“I want my babyback”
In the Season 2 episode “The Client”, Michael and Jan take the titular client (Tim Meadows) out to dinner. Jan is frustrated with Michael’s apparent immaturity with the client and plays second fiddle all night. Much to Jan’s surprise, however, Michael befriended the client at the end of the night, winning his case in the meantime.
This episode marks one of the many times Michael reminds the Office fans of his business acumen. It can be easy for the show’s characters and the audience to forget that, although Michael is often immature as a boss, he was once an outstanding salesman. In “The Client”, Michael is shown to be more than just a “dumb boss”.
Fun run (for healing)
After hitting Meredith with his car in the Season 4 premiere episode “Fun Run”, Michael attempts to distract the office from his act by doing a fun run in Meredith’s honor, shedding light on the highly curable disease. and well known rabies. .
While typical shenanigans ensue during the fun race, including Michael almost not finishing the race due to an absurdly large consumption of fettuccini alfredo minutes before the start of the race, this particular pattern seems to have served its purpose wished to distract the rest of the office from his near-fatal gaffe. By the end of the episode, most of his employees seem to have forgotten that Michael had run one over into his car a few days prior.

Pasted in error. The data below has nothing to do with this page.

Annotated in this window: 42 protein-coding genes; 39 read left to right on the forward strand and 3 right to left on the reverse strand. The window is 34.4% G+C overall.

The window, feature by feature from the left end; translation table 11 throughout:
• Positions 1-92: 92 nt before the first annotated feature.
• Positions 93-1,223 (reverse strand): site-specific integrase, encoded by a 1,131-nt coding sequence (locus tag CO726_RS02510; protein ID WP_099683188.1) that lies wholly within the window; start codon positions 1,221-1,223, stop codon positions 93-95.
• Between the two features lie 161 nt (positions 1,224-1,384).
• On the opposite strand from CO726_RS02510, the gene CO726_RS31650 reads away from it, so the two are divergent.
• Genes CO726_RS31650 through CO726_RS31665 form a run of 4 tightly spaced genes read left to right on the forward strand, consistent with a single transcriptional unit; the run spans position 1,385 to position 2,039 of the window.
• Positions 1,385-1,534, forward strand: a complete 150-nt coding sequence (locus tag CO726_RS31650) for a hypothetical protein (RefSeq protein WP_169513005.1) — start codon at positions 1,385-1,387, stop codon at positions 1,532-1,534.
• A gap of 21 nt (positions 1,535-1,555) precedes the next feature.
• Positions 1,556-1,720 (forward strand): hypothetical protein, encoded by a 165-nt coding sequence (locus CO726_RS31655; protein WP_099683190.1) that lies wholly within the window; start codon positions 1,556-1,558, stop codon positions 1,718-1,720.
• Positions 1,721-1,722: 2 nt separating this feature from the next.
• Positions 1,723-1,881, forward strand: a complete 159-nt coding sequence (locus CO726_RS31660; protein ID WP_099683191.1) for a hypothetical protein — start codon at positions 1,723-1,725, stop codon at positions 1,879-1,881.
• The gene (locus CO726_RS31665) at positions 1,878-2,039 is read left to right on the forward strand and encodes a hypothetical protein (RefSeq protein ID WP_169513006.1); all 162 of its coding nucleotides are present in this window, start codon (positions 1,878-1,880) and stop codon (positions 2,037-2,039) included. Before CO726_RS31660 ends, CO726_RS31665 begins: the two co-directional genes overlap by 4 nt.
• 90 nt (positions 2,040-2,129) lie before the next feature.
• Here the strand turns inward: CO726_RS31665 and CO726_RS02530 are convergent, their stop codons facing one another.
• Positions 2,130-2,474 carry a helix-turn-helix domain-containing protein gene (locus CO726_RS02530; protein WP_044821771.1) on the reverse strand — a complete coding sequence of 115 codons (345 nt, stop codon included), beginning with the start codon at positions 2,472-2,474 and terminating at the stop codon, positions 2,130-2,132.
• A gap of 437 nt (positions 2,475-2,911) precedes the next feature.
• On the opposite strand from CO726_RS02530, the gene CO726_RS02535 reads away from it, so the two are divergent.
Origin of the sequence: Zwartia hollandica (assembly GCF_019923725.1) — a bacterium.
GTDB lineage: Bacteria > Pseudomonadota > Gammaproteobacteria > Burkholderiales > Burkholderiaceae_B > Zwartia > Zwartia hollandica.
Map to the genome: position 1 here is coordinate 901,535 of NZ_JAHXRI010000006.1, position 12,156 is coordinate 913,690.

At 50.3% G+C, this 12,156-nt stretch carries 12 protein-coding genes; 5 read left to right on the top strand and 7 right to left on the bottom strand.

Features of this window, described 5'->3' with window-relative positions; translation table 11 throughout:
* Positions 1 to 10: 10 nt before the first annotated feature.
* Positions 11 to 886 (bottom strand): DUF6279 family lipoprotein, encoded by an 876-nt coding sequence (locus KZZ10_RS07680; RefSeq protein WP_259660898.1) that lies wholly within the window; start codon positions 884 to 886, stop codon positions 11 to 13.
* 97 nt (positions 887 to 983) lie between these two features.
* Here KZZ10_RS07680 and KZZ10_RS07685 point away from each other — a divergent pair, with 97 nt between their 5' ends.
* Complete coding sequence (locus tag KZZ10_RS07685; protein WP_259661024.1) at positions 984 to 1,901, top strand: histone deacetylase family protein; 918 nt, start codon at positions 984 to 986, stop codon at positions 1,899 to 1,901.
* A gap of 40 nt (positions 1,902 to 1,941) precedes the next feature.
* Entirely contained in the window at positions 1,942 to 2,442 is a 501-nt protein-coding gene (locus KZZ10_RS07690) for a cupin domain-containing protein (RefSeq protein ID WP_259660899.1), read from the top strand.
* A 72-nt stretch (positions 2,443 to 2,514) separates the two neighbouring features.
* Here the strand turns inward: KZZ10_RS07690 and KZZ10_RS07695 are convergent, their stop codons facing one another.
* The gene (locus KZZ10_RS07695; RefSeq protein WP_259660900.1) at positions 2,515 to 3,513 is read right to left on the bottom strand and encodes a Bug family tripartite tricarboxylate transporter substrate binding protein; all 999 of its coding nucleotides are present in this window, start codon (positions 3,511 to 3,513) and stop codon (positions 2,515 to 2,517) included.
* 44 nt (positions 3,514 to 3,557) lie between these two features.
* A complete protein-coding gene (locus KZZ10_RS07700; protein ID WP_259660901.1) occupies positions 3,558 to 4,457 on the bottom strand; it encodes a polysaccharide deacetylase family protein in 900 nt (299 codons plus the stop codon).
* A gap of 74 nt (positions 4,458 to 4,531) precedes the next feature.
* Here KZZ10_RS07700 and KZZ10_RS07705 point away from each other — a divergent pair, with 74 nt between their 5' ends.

A “Golden Ticket” idea
In the season 5 episode titled “Golden Ticket”, Michael uses an idea to hide golden tickets in random paper mailings that offered customers 10% off their next order. Although this plan initially goes awry, with the firm’s biggest client finding the five golden tickets, it eventually results in the client making Dunder Mifflin their sole paper supplier.
Although this scheme could very well have bankrupted the entire company and almost cost Dwight his job, the idea of the golden ticket ended up benefiting a company that had been in deep financial turmoil immensely. While unlikely, this particular shot turned out to be one of Michael Scott’s greatest hits.
A “Murdah” in Savvanah
In the Season 6 episode “Murder”, the employees of Dunder Mifflin Scranton are worried about their job security, as it appears their company is on the verge of bankruptcy. While they wait for news for the company, Michael forces the entire office to engage in a game of murder mystery to distract them from the impending bad news.
Michael receives much criticism throughout the episode for his seemingly distant attitude towards the possibility of Dunder Mifflin’s bankruptcy. As the story progresses, however, it becomes clear that Michal’s goal is to keep everyone’s mind off the whole affair, while enlivening their spirit. Ultimately, this turns out to be a time when Michael’s unique management style came in handy.